The Walker is an 18 year old boy who lives alone and spends his days walking through the town and his nights stocking shelves at a store. He refuses to get in a car, but can diagnose skidmarks on the road. He is a loner, keeps his personal information to himself and likes to stay in the background until he meets Sandpiper.
The Walker renames her Piper, because Sandpiper is too weird and Sandy is too normal. He and Piper begin a friendship and help each other overcome their pasts and look forward to the future.
At times I wanted to strangle Piper, but that was the point. She didn't start out as a very sympathetic character, but as the book went on she matured and realized that her actions affected more people than just herself. Wittlinger's novel is about a controversial topic--oral sex--but she doesn't sensationalize it. The act itself is never described or depicted, but it is referred to numerous times. Piper uses the familiar slang to describe it. Although Piper doesn't think that oral sex is real sex, Wittlinger makes clear that it is and that even though pregnancy is not a threat, there are consequences for her actions.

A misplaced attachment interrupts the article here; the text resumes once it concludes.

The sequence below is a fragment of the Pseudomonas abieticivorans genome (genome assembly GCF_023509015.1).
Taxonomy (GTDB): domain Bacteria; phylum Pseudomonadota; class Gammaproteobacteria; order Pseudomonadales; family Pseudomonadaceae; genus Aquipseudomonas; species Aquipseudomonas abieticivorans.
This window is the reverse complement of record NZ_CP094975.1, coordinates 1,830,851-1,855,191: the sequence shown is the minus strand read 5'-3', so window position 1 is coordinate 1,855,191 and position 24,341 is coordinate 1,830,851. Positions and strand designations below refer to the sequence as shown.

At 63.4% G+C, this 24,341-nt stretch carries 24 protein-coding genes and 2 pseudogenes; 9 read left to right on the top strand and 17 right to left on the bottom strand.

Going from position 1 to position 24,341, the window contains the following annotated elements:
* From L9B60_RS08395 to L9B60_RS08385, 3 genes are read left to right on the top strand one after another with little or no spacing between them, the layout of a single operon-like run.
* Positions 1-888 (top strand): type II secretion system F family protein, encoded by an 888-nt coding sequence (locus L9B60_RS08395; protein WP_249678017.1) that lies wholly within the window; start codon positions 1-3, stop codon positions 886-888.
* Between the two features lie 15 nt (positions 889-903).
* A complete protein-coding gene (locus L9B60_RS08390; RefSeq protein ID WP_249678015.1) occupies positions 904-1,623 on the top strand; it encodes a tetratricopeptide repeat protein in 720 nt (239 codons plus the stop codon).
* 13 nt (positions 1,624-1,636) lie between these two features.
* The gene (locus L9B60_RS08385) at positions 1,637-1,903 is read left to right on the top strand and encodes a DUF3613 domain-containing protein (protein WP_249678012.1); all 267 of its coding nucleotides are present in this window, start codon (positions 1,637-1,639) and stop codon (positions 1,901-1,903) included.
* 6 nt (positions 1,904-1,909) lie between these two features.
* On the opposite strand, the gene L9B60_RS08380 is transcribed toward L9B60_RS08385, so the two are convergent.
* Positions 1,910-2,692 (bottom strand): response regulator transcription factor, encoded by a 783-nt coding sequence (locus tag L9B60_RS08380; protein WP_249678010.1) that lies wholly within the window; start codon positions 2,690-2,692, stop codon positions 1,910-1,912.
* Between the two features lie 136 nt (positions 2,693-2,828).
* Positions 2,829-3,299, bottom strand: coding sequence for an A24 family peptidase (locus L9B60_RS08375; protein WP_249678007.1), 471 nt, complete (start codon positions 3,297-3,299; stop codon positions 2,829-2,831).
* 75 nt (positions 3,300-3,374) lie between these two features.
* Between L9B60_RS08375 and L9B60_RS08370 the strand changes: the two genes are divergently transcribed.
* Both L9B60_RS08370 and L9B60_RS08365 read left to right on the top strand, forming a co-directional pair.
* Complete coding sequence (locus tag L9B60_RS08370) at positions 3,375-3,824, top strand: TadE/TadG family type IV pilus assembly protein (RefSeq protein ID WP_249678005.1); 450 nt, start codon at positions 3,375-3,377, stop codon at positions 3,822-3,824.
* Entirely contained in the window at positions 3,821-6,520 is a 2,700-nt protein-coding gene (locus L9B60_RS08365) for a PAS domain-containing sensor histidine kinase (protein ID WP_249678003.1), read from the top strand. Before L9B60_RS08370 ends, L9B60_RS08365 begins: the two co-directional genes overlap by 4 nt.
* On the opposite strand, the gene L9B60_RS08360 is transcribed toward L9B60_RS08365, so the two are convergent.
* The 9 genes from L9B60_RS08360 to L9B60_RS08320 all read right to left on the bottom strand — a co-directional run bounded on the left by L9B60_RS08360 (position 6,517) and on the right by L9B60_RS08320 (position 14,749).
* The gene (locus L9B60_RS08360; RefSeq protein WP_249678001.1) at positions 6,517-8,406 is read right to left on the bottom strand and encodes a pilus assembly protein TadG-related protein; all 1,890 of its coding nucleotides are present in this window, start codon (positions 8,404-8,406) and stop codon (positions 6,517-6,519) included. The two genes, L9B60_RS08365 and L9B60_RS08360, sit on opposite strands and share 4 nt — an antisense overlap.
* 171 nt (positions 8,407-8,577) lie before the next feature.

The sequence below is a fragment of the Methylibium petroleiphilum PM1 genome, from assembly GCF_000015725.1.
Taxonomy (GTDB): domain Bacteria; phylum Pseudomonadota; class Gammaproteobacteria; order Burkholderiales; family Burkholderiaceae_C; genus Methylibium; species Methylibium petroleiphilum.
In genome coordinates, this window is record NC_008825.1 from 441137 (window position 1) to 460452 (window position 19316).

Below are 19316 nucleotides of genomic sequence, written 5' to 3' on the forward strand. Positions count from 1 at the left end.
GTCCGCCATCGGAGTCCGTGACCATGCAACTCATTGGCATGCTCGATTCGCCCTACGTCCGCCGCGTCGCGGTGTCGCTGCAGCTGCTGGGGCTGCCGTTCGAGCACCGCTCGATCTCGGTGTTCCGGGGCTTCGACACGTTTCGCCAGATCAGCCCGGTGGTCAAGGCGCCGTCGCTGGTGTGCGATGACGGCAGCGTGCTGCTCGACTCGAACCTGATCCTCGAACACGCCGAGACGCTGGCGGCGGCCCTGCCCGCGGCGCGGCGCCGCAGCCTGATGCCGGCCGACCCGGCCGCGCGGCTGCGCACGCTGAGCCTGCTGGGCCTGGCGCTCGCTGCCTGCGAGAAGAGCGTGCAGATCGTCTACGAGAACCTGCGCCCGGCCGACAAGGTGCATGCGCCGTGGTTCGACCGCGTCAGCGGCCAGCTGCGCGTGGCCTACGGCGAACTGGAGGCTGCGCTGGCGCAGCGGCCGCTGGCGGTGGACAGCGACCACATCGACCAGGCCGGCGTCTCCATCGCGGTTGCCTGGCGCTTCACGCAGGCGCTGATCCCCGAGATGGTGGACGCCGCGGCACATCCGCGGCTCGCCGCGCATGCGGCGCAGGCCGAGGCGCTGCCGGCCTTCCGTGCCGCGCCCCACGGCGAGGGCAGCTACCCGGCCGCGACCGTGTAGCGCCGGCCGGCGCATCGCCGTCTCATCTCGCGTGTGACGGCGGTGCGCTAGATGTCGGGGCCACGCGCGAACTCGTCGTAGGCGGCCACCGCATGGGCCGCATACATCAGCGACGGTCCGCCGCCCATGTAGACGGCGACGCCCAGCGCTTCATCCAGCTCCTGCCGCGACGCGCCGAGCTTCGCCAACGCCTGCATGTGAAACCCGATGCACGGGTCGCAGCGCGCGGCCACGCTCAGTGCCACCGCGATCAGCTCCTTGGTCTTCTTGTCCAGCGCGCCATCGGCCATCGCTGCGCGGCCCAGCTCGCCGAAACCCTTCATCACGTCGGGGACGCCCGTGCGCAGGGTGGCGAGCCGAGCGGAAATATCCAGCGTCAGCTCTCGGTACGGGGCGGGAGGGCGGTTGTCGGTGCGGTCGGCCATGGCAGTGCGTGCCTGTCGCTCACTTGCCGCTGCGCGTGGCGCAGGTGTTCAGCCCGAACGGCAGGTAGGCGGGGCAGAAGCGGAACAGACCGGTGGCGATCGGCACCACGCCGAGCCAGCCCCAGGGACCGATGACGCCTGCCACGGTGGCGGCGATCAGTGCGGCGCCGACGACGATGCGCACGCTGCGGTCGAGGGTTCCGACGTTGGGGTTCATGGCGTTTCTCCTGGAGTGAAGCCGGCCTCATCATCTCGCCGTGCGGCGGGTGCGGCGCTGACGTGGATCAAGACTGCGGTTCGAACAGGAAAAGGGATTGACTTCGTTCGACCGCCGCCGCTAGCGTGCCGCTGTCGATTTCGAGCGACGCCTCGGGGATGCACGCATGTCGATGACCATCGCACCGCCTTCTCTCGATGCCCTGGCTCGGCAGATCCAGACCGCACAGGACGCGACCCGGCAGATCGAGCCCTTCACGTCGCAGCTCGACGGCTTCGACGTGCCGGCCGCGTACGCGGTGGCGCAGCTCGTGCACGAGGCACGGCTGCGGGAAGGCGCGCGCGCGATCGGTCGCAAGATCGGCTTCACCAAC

I liked the relationship between the Walker and Piper. I liked Piper's parents. They were absent enough to let Piper deal with the consequences, but in the end they were there to help her pick up the pieces.
This is an important book and should be mandatory reading for all girls who think that just because they don't have intercourse they are still virgins and can have oral sex as often and with whomever they want. Definitely high school reading, although middle school girls are engaging in this behavior as well, and may benefit from reading this.
Reading: The Money Book for the Young, Fabulous & Broke--Suze Orman
On My Nightstand: Jailbait, Keys to the Kingdom series